1. Put a big sign in the front yard advertising the rental, listing the features (2 bedroom/2 bath, big garage, fireplace, new carpet, back patio, etc.) but not the price. You’d be surprised how many people find rentals through signage, and will be intrigued to find out how much you’re charging. You can even put a few directional signs at nearby busy cross streets to pull in traffic.
2. The phone number on the sign should ring to a voicemail that details all the specifics about the property – including price, credit requirements, whether you allow pets, the deposit amount, and when it will be available to show. The voice message can also offer your email address so they can contact you that way – which is far more efficient than phone calls.
3. Very soon, your phone will be ringing. But instead of driving out to the property every time someone says they’re interested (and hoping they show up,) host two scheduled open houses every week. That way, whenever a potential renter calls, you can tell them that there will be an open house on Wednesday night between 5-8pm, or Saturday between 10am and 2pm, etc.
4. When you call these potential renters back, get their email address and send them plenty of photos of the inside of the home, a detailed “spec sheet” that lists the features, average utility costs, and rental requirements. Also, you can email them an application to be completed and brought to the open house – or emailed back to you ahead of time.
5. Advise potential renters that there’s a fee for submitting an application – about $15 to cover the cost of pulling their credit history. This will weed out all the applicants who aren’t serious or motivated enough to put a little bit of “skin in the game. “
7. Talk to your neighbors, letting them know the property is for rent and give them one of those spec sheets you emailed out. People love to get their friends, coworkers, or family members as neighbors instead of some random person, so they’ll be happy to spread the word.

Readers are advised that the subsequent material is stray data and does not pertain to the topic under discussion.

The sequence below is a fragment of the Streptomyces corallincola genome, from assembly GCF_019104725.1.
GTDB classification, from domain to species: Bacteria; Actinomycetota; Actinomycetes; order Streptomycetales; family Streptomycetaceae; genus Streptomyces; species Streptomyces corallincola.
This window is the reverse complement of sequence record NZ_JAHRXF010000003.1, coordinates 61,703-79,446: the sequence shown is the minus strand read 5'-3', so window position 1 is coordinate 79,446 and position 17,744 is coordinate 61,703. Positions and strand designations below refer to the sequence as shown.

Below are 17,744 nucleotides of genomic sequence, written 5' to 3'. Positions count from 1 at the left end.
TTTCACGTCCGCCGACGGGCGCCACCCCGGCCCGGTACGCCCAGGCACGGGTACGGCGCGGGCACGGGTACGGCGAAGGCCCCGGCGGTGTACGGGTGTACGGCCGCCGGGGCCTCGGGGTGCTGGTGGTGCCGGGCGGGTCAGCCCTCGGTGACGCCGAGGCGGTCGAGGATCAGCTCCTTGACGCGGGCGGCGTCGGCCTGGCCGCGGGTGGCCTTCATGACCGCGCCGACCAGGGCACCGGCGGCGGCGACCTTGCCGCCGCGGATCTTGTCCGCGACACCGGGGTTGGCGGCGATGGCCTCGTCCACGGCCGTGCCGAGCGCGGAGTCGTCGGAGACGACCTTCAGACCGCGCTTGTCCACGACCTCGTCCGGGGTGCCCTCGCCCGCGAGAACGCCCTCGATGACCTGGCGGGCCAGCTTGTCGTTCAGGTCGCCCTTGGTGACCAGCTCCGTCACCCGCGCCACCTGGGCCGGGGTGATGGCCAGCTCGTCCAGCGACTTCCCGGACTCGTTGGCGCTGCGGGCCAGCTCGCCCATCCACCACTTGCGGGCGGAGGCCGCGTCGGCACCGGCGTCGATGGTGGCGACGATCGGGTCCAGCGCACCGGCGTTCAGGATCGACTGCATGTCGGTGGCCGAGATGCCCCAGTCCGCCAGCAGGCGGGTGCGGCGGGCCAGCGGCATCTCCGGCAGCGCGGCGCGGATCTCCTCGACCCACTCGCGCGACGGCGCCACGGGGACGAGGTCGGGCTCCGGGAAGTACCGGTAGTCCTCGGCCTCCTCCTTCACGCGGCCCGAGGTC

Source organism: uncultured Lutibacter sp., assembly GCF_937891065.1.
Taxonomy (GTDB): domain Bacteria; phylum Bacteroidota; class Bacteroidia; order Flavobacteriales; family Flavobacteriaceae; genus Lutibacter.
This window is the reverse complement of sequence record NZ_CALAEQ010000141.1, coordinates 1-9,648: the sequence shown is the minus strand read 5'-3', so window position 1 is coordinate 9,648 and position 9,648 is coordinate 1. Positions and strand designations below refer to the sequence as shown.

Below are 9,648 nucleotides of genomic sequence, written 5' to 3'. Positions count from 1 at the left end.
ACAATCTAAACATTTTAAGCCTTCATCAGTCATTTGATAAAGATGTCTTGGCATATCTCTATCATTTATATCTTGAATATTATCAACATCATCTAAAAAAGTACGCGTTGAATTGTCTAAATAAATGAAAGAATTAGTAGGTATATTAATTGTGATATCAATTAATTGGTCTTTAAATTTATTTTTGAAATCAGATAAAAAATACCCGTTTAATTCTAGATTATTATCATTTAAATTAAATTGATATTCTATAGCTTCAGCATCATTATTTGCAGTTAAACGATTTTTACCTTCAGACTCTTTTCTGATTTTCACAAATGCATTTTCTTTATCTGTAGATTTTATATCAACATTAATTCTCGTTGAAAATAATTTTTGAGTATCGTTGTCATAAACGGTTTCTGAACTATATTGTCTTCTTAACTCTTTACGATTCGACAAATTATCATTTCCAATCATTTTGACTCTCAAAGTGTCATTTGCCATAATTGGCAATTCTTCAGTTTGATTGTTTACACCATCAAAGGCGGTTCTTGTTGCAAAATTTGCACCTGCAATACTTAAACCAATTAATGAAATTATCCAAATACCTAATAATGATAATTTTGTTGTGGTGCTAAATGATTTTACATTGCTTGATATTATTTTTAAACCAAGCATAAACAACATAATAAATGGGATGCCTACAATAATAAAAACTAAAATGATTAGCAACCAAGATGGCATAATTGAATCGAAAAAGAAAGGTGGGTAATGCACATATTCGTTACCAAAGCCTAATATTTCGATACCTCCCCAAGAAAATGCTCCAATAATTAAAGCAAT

8. Once you have your open houses and have a few great renters who are interested, you (or your property manager) will pull their credit. But don’t forget to do a criminal background check on them and call their employer and references to verify everything. If you’re ready to offer the property to someone, give them a small window (maybe 48 hours) to sign the lease and bring a significant good faith deposit toward the first month’s rent. That way, they won’t be able to waste your time or even worse, sign the lease but then walk on you when it’s time to move in.
9. You can generate interest for your rental and sweeten the pot for a renter by offering some fun bonuses they normally don’t expect. For instance, offering free cable television or Internet for six months or a gift card to a grocery store once they move in will garner interest and put you ahead of other rental options- your competition. Remember that you want as many serious, motivated, and realistic people to apply as possible so you can make a great choice – not settle.
10. Keep the rent low to attract plenty of great tenants but you can make up for any perceived losses by negotiating utilities and extras. Write into the contract that the tenant pays for landscaping, water service, etc. to recover a few dollars. Prorate an early move in date before the first of the next month to gain a chunk of change. Write in the contract that they’re responsible for small fixes – perhaps, under $50 – so you won’t have to deal with changing every light bulb, fixing every clogged toilet etc.
11. Keep rent low but have high penalties for late payments in the contract. If a tenant does what they’re supposed to do, they’ll benefit. But if they start paying late or miss payments, you’ll be well compensated for your time and inconvenience.
12. Yearlong rental contracts have little benefit to the landlord (in certain markets) because if a tenant is going to move out, they’ll do so anyways. So consider a month-to-month lease with slight rental increases built in – like 5% every six months. Keep the increases small so they barely notice but explain this is how you can afford to charge lower rent from the start. It’s much easier – and cheaper – for them to stay put and not go through the hassle of moving all over again.
If you have any questions or just would like to know what rents are going for in a certain neighborhood, give Vienna Property Management in Rocklin, Ca a call – they’re great people and do a wonderful job turning rental properties into efficient cash-flowing investments!